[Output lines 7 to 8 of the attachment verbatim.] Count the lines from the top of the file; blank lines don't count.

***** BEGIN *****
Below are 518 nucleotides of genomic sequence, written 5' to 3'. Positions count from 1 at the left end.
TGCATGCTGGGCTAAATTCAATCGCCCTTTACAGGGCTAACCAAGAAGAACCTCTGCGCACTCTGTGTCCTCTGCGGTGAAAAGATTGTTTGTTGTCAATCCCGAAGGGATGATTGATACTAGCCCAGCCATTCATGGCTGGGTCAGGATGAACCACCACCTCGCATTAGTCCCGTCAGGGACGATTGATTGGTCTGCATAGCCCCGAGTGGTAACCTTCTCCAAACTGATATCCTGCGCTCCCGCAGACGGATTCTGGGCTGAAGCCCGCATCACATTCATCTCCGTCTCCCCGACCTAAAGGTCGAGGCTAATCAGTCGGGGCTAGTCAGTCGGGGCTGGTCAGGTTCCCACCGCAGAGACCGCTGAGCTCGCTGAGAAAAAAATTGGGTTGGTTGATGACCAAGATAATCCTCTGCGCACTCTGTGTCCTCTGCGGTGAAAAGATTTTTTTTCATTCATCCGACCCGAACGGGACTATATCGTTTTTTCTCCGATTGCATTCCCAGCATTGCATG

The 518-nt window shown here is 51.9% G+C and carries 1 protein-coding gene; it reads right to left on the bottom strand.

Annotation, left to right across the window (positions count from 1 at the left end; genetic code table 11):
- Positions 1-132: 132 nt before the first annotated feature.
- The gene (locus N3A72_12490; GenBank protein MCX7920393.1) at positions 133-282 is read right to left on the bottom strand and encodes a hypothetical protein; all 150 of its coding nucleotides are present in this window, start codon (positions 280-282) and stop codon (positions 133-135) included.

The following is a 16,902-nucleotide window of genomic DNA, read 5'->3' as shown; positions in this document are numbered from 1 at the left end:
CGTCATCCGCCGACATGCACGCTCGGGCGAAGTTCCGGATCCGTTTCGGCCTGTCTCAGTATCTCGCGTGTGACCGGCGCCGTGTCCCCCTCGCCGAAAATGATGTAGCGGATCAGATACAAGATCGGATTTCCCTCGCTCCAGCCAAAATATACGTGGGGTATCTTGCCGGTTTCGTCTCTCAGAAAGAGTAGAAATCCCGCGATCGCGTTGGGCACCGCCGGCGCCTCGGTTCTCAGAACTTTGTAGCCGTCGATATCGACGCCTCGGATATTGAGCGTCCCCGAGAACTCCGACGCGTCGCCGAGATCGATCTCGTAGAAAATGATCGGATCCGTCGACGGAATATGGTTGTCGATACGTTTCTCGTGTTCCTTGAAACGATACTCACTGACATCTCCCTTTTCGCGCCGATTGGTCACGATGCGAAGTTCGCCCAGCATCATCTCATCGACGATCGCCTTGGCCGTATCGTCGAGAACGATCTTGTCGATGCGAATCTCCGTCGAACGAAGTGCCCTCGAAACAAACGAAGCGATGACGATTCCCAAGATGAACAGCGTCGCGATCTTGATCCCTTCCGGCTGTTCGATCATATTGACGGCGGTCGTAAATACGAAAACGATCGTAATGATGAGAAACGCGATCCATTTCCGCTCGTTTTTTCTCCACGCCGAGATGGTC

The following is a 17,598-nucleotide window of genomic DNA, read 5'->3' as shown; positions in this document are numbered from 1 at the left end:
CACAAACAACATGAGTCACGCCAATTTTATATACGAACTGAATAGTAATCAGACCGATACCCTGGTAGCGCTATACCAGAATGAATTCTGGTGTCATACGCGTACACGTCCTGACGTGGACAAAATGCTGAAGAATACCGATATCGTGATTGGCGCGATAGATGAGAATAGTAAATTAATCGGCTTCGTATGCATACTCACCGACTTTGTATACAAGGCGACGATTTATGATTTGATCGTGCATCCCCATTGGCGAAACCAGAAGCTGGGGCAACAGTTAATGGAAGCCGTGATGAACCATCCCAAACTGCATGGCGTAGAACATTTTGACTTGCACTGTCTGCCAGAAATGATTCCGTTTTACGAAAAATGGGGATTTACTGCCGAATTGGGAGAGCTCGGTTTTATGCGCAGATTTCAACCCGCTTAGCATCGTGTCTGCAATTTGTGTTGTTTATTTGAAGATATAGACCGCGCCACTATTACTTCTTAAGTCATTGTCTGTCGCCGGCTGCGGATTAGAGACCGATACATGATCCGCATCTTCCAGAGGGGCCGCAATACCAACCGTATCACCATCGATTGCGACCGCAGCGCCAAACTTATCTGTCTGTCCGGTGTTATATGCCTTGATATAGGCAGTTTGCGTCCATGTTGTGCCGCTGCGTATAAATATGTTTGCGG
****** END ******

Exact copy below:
The following is a 16,902-nucleotide window of genomic DNA, read 5'->3' as shown; positions in this document are numbered from 1 at the left end:
CGTCATCCGCCGACATGCACGCTCGGGCGAAGTTCCGGATCCGTTTCGGCCTGTCTCAGTATCTCGCGTGTGACCGGCGCCGTGTCCCCCTCGCCGAAAATGATGTAGCGGATCAGATACAAGATCGGATTTCCCTCGCTCCAGCCAAAATATACGTGGGGTATCTTGCCGGTTTCGTCTCTCAGAAAGAGTAGAAATCCCGCGATCGCGTTGGGCACCGCCGGCGCCTCGGTTCTCAGAACTTTGTAGCCGTCGATATCGACGCCTCGGATATTGAGCGTCCCCGAGAACTCCGACGCGTCGCCGAGATCGATCTCGTAGAAAATGATCGGATCCGTCGACGGAATATGGTTGTCGATACGTTTCTCGTGTTCCTTGAAACGATACTCACTGACATCTCCCTTTTCGCGCCGATTGGTCACGATGCGAAGTTCGCCCAGCATCATCTCATCGACGATCGCCTTGGCCGTATCGTCGAGAACGATCTTGTCGATGCGAATCTCCGTCGAACGAAGTGCCCTCGAAACAAACGAAGCGATGACGATTCCCAAGATGAACAGCGTCGCGATCTTGATCCCTTCCGGCTGTTCGATCATATTGACGGCGGTCGTAAATACGAAAACGATCGTAATGATGAGAAACGCGATCCATTTCCGCTCGTTTTTTCTCCACGCCGAGATGGTC